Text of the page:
SUVs, Crossovers Overtake Sedans Among American Carbuyers

SOUTHFIELD — For the first time, retail registrations of sport utility vehicles and crossovers have surpassed sedans in the United States, according to analysis of new vehicle retail registrations through May by IHS Automotive, part of IHS Inc. (NYSE: IHS).

For decades, sedans have dominated U.S. highways. But IHS’ analysis of Polk retail new vehicle registration data suggests that the landscape is changing and the sedan no longer holds the dominant position. Through the first five months of 2014, the most popular body style in the industry among individual consumers has been SUVs and crossovers.

“These vehicles offer the combination of appealing features associated with both cars and light trucks, including a higher seating position, higher ground clearance, softer ride, more interior space, optional four-wheel or all-wheel drive, and towing capacity, among others,” said Tom Libby, manager of loyalty solutions and industry analysis at IHS Automotive. “Combined with the successful launches of all-new models and the introduction of redesigned existing products, these body styles offer a compelling option for the market.”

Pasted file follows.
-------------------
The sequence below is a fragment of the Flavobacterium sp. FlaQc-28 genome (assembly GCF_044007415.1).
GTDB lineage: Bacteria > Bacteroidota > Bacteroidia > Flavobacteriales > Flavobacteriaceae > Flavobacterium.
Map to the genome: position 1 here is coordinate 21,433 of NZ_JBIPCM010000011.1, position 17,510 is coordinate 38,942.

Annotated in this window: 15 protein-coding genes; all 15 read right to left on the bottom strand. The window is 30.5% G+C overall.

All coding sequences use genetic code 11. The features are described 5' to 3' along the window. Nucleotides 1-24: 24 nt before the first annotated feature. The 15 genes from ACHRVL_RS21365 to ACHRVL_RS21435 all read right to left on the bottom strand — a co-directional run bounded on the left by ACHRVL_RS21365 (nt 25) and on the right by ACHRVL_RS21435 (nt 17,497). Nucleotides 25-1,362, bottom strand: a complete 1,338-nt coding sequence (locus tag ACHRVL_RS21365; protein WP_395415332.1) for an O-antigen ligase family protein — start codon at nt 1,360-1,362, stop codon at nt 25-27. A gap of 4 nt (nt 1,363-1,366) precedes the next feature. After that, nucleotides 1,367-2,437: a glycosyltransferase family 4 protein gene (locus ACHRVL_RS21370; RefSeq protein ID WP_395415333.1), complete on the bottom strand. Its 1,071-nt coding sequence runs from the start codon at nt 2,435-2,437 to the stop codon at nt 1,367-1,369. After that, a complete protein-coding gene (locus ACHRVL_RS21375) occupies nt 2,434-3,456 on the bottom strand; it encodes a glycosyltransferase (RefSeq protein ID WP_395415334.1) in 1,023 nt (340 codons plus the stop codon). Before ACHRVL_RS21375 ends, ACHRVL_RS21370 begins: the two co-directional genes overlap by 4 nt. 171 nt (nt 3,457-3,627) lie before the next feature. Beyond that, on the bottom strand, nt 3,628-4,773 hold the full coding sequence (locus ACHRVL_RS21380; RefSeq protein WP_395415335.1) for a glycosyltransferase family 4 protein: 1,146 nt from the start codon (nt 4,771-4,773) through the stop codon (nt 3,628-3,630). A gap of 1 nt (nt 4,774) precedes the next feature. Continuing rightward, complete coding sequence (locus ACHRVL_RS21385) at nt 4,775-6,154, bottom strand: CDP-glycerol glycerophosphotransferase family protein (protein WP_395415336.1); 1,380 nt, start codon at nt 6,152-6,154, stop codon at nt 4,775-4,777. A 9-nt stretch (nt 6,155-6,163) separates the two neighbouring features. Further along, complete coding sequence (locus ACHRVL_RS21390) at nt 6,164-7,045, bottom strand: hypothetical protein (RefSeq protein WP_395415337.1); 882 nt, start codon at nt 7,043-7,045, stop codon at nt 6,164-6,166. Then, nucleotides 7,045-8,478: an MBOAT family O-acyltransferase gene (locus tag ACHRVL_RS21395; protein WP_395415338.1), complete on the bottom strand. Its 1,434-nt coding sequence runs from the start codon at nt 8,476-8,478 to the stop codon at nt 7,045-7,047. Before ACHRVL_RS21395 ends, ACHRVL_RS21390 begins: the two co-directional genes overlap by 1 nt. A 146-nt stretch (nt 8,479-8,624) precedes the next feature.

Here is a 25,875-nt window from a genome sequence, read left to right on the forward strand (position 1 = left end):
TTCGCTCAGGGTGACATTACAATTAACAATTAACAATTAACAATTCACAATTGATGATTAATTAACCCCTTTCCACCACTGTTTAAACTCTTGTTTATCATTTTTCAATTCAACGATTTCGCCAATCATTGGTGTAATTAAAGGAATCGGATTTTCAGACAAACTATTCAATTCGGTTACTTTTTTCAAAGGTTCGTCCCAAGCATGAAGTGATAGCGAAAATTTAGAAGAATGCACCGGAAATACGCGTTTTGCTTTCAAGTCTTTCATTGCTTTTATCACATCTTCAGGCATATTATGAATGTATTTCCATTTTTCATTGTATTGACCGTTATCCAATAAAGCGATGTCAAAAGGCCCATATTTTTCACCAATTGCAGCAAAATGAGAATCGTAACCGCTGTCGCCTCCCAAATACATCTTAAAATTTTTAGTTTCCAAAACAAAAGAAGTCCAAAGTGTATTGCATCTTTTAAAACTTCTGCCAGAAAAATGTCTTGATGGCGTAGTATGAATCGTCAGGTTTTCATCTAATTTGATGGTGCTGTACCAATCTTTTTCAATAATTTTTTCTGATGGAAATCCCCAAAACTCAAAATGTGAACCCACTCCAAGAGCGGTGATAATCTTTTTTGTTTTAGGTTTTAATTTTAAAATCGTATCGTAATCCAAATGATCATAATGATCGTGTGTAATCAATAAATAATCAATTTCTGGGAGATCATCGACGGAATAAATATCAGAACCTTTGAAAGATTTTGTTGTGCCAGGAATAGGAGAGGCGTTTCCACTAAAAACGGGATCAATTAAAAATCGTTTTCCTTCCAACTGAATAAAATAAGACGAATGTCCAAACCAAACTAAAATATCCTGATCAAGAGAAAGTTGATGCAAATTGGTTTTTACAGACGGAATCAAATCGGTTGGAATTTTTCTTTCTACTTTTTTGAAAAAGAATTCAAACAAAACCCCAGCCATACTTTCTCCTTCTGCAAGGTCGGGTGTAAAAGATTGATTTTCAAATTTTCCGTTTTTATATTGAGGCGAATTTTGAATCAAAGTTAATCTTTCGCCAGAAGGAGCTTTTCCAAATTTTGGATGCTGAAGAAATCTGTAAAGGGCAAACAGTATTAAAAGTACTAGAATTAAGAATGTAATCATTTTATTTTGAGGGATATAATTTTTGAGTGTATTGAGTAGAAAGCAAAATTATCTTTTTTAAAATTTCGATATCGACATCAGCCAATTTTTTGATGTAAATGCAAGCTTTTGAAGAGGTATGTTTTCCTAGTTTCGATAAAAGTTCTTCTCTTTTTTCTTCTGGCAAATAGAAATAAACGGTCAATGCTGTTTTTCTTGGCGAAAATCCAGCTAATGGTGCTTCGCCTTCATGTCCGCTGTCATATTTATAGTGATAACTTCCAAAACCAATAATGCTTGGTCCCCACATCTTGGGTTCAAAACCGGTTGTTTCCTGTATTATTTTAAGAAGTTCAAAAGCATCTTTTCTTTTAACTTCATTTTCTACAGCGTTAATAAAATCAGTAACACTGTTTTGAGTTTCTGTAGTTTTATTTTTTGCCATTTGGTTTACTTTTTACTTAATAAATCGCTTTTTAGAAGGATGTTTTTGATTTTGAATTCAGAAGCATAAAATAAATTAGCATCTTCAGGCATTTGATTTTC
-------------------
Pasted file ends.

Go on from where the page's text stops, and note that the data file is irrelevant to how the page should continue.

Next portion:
2014 new retail registration data through May indicate that SUVs and CUVs now account for 36.5 percent of the new vehicle market — more than any other body style — up from 35.4 percent for sedans.

Five years ago, sedans held the number one spot with 36.3 percent, while SUV/CUVs accounted for 31.4 percent.

Together, SUV/CUV market share has increased 2.6 percentage points in the past year, while sedan share has retreated more than one percentage point.

IHS says a key driver of the growth of the SUV/CUV category is the substantial product innovation and launch activity occurring in this segment, led by larger vehicles such as the Chevrolet Tahoe and the GMC Yukon and smaller vehicles such as the new Jeep Cherokee and Nissan Rogue. This growth in the SUV/CUV category has shifted consumer demand away from both large and small sedans, according to IHS Automotive.

The popularity of SUVs and crossovers has impacted additional body styles as well. Hatchbacks, pickups, coupes, passenger vans and convertibles all have lost share over the past five years. In fact, hatchbacks and pickups have lost more share in the past year than any other category, declining 0.5 percentage point each in the past year based on new vehicle registrations.

“Between product introduction activity and expected decline in fuel prices, market conditions in the short-term forecast point to continued momentum within the SUV/CUV segments,” said Chris Hopson, manager, North American light vehicle sales forecasting for IHS Automotive. “Longer term, concerns over fuel efficiency standards and rising oil prices are expected to pressure light truck sales.”

IHS is based in Englewood, Calif. Its has Michigan offices in Southfield and Grand Rapids. More at www.ihs.com.

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